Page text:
Force-feeding is internationally recognized as torture. Human Rights organisations believe it violates autonomy and human dignity, and is only deployed to serve political purposes. The World Medical Association and the American Medical Association have totally condemned the use of force to feed a prisoner who is “capable of forming an unimpaired and rational judgment concerning the consequences of such a voluntary refusal of nourishment.” In 2006, a group of international doctors published a letter in The Lancet calling on the US government to stop the practice of force-feeding of prisoners in Guantanamo, saying: “Physicians do not have to agree with the prisoner, but they must respect their informed decision.”
Hunger strikers and suicide bombers:
Both hunger strikers and suicide bombers willingly sacrifice their life and body on behalf of a cause; they have a passionate desire to right wrongs and fight injustice. Both see themselves as belonging to a wider society, are imbued with a sense of human connectedness, and both aim to engineer change and benefit others through their sacrifice. But their methods are profoundly, ethically and dangerously different.
Where the hunger striker imposes punishment only upon themselves, the suicide bomber imposes punishment, death and destruction on all those within range: the young and old, the able and disabled, workplaces, homes and personal property.
The hunger-striker suffers from day to day, indefinitely and progressively. The suicide bomber suffers one devastating moment of annihilation.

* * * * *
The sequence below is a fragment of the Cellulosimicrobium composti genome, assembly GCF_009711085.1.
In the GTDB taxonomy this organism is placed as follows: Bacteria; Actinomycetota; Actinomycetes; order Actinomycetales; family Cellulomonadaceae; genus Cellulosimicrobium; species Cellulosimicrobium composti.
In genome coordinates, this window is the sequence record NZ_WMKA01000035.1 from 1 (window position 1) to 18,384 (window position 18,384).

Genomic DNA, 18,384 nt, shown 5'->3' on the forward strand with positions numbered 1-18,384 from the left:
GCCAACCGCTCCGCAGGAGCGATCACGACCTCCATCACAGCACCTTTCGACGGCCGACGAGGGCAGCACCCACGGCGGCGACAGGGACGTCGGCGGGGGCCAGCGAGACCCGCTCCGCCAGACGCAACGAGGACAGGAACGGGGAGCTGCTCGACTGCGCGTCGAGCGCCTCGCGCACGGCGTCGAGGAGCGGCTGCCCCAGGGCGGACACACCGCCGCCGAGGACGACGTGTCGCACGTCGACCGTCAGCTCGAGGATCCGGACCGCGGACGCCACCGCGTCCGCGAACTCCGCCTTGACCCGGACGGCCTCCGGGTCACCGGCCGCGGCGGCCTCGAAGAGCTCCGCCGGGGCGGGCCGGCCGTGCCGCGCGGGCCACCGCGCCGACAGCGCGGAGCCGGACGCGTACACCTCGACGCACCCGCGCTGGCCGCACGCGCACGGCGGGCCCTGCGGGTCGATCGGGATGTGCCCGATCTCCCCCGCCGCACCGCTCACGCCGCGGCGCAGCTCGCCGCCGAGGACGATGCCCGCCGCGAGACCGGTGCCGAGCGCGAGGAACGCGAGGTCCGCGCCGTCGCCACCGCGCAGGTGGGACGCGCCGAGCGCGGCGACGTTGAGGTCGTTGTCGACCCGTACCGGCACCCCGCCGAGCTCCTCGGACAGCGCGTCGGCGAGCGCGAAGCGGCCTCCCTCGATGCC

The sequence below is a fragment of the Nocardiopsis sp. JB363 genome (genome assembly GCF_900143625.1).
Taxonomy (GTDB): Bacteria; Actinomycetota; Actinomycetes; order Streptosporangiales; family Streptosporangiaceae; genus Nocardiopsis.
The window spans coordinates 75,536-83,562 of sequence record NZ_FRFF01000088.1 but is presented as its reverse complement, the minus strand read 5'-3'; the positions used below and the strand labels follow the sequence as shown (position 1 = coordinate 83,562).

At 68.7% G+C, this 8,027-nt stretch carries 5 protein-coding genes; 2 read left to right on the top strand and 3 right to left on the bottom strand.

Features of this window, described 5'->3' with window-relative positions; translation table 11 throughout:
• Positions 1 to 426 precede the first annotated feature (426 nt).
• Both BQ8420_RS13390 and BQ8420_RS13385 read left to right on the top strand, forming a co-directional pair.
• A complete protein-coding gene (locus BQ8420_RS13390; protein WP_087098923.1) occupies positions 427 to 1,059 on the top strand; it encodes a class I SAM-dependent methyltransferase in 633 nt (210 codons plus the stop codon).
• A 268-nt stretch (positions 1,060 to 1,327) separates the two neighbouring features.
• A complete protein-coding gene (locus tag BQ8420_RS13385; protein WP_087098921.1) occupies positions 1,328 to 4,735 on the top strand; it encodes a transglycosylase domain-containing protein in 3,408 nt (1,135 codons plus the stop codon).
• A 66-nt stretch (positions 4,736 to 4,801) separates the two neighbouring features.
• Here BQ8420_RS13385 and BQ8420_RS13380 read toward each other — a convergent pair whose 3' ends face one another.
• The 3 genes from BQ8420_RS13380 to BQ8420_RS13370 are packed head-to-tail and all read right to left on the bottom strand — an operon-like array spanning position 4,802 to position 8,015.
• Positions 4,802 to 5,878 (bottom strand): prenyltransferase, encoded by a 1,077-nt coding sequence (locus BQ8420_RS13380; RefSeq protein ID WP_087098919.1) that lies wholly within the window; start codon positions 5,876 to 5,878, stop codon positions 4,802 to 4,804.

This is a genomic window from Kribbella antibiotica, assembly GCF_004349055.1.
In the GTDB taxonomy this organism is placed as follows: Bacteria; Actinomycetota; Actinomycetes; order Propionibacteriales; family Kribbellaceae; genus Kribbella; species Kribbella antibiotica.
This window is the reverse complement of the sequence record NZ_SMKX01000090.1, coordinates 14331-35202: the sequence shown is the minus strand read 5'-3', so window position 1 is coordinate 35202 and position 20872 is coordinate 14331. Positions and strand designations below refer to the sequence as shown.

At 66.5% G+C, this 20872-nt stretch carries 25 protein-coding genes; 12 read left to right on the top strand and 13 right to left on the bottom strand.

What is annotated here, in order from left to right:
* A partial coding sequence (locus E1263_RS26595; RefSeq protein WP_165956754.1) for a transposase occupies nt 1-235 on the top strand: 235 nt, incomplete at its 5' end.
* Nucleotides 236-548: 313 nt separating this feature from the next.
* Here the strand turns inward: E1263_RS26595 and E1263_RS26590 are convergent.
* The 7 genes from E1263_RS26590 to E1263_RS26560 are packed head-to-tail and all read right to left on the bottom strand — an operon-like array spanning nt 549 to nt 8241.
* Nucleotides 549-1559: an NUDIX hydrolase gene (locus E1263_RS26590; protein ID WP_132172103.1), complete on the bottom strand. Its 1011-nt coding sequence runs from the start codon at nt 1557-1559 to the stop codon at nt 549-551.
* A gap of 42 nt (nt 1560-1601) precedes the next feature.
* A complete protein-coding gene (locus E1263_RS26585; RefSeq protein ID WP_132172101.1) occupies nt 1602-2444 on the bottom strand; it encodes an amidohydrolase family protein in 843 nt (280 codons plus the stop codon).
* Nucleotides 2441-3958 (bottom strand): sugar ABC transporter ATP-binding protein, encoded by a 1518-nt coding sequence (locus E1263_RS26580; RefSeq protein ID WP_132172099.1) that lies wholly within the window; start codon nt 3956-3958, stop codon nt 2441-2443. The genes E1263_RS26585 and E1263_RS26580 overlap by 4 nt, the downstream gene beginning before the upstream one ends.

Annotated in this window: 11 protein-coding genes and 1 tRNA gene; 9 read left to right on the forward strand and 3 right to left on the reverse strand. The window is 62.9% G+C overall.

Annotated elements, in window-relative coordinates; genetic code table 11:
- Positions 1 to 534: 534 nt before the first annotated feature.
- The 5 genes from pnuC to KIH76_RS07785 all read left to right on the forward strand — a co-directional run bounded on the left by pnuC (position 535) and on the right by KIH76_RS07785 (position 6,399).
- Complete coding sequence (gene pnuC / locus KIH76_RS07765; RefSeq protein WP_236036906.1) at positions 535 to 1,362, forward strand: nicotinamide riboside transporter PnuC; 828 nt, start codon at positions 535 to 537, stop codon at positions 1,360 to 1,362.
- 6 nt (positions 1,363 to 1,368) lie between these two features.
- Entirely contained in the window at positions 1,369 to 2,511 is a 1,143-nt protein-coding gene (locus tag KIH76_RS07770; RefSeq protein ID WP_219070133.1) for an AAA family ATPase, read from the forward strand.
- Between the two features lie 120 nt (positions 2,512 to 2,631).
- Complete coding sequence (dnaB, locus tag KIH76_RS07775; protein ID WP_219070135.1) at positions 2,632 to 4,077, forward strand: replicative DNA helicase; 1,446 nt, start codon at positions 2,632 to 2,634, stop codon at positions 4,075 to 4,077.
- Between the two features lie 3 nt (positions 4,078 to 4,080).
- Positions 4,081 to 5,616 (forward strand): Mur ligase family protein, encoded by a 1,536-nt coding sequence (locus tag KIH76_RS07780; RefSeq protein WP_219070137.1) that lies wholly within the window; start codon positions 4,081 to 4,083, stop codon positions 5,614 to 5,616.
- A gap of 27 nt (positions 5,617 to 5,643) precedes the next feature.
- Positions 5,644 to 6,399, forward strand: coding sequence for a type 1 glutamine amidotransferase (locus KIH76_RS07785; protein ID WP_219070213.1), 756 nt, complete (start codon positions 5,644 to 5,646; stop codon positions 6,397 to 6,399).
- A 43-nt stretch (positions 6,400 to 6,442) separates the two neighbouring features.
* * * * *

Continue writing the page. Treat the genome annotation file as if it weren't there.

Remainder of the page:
The hunger striker uses only their own will. The suicide-bomber uses their own will, and lethal tools of carnage
The hunger striker seeks to have his or her demands met peacefully. The suicide bomber seeks to have his or her demands met through inflicting violence, terror and pain.
The hunger striker seeks justice but not revenge. The suicide bomber seeks justice and revenge, often fuelled by hatred and anger, specifically aiming to inflict indiscriminate harm and suffering, without, it appears, any desire to break the vicious cycle of destruction and death.
The hunger striker is prepared to engage in dialogue and discussion, placing a high value on words, reason, logic, perseverance, respect for the self and others. The suicide bomber gives the highest value to violence, placing it above intelligence, human empathy, reason, the rights of others, mercy and compassion.
“It’s not those who inflict the most but those who suffer the most who will conquer,” (Terence McSwiney, 1920. Irish hunger striker who eventually died.)
“Strength does not come from physical capacity, it comes from an indomitable will.” (Mahatma Gandhi)
The Sikh Feminist Research Institute
Asia Samachar 27-7-15
The Jerusalem Post 12-8-2015